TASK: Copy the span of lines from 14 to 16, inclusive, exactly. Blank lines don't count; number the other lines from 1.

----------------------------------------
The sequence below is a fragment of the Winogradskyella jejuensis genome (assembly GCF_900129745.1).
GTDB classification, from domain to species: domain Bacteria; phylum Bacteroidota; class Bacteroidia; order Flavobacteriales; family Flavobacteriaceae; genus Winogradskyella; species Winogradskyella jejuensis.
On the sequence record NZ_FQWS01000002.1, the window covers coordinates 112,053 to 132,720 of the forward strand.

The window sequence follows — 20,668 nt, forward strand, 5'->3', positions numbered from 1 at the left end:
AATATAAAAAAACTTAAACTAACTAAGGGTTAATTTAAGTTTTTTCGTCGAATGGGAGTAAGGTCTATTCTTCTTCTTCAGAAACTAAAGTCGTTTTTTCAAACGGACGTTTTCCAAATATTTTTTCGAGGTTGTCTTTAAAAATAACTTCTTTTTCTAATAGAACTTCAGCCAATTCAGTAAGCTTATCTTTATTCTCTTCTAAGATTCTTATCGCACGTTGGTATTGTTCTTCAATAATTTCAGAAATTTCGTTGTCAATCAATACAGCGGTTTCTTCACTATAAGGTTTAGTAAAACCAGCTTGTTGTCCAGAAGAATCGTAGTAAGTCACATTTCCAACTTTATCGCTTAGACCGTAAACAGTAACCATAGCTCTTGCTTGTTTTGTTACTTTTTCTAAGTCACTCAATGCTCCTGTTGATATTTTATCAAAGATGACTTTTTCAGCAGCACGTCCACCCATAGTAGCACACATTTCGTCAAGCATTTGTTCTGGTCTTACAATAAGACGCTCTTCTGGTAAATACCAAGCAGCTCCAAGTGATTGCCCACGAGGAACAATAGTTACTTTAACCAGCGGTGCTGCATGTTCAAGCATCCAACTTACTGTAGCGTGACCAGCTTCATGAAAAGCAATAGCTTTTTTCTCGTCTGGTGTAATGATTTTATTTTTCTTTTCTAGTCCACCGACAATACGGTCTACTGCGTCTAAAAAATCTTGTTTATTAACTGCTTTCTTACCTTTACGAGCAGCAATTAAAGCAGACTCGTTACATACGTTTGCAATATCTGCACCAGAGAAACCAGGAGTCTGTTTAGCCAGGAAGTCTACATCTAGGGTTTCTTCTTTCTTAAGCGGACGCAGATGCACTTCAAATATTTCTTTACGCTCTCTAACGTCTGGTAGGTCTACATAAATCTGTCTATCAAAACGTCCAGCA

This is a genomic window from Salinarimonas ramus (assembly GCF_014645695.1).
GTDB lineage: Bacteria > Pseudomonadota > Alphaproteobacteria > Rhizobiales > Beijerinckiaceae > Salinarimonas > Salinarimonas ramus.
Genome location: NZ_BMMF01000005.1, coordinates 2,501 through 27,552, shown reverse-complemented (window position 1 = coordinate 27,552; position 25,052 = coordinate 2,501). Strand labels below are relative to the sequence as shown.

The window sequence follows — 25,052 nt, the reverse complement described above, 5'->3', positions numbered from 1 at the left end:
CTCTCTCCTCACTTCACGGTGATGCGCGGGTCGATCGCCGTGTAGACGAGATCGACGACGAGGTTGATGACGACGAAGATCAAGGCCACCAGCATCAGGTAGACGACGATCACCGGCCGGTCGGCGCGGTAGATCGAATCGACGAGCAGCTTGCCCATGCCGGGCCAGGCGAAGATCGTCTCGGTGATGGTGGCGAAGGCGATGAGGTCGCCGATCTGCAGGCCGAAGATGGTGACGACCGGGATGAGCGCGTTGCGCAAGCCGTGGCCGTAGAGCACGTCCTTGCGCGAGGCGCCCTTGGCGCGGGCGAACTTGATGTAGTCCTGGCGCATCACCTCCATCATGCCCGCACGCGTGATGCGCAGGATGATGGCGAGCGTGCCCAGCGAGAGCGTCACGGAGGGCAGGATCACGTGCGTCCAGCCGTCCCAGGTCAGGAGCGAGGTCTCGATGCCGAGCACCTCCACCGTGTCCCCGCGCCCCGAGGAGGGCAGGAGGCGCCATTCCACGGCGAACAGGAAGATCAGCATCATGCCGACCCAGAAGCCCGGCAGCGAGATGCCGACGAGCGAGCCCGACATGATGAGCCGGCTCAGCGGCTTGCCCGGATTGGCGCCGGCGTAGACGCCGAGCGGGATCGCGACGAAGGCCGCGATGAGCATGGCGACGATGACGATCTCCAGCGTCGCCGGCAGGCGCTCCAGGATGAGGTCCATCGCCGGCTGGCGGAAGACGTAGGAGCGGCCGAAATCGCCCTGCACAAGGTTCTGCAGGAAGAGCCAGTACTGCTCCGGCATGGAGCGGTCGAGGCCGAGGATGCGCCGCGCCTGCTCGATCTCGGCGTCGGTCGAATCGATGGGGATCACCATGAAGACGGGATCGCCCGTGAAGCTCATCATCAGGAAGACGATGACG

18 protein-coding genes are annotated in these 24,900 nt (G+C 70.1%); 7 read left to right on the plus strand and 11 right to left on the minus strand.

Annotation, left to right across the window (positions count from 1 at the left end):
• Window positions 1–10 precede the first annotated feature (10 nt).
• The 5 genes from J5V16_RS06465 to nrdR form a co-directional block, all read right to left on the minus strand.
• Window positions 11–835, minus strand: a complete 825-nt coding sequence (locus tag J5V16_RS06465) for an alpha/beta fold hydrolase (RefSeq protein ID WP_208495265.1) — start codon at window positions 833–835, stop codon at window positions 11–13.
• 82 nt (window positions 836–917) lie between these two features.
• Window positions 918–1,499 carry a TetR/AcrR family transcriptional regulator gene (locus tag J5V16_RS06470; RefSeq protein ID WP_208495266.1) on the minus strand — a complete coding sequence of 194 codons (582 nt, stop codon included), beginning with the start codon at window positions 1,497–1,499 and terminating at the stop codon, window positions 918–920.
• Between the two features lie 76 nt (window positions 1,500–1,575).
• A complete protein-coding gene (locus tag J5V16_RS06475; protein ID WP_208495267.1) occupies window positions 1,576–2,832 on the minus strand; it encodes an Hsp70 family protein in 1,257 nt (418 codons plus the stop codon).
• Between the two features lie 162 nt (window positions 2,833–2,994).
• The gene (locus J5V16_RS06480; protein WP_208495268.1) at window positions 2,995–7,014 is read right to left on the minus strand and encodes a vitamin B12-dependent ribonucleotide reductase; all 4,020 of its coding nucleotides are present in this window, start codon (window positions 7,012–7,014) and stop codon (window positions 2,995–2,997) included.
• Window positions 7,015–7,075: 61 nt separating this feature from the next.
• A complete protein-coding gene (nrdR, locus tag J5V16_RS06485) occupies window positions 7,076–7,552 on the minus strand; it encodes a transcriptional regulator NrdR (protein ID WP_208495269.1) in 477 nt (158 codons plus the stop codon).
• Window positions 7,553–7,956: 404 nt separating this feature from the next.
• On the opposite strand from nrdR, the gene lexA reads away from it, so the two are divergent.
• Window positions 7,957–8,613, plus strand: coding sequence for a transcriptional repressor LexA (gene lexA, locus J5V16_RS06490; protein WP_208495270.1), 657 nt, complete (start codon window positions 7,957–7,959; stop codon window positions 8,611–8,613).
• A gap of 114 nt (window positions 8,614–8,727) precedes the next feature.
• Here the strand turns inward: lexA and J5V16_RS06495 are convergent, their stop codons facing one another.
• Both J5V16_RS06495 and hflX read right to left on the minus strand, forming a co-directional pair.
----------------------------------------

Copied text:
• The 5 genes from J5V16_RS06465 to nrdR form a co-directional block, all read right to left on the minus strand.
• Window positions 11–835, minus strand: a complete 825-nt coding sequence (locus tag J5V16_RS06465) for an alpha/beta fold hydrolase (RefSeq protein ID WP_208495265.1) — start codon at window positions 833–835, stop codon at window positions 11–13.
• 82 nt (window positions 836–917) lie between these two features.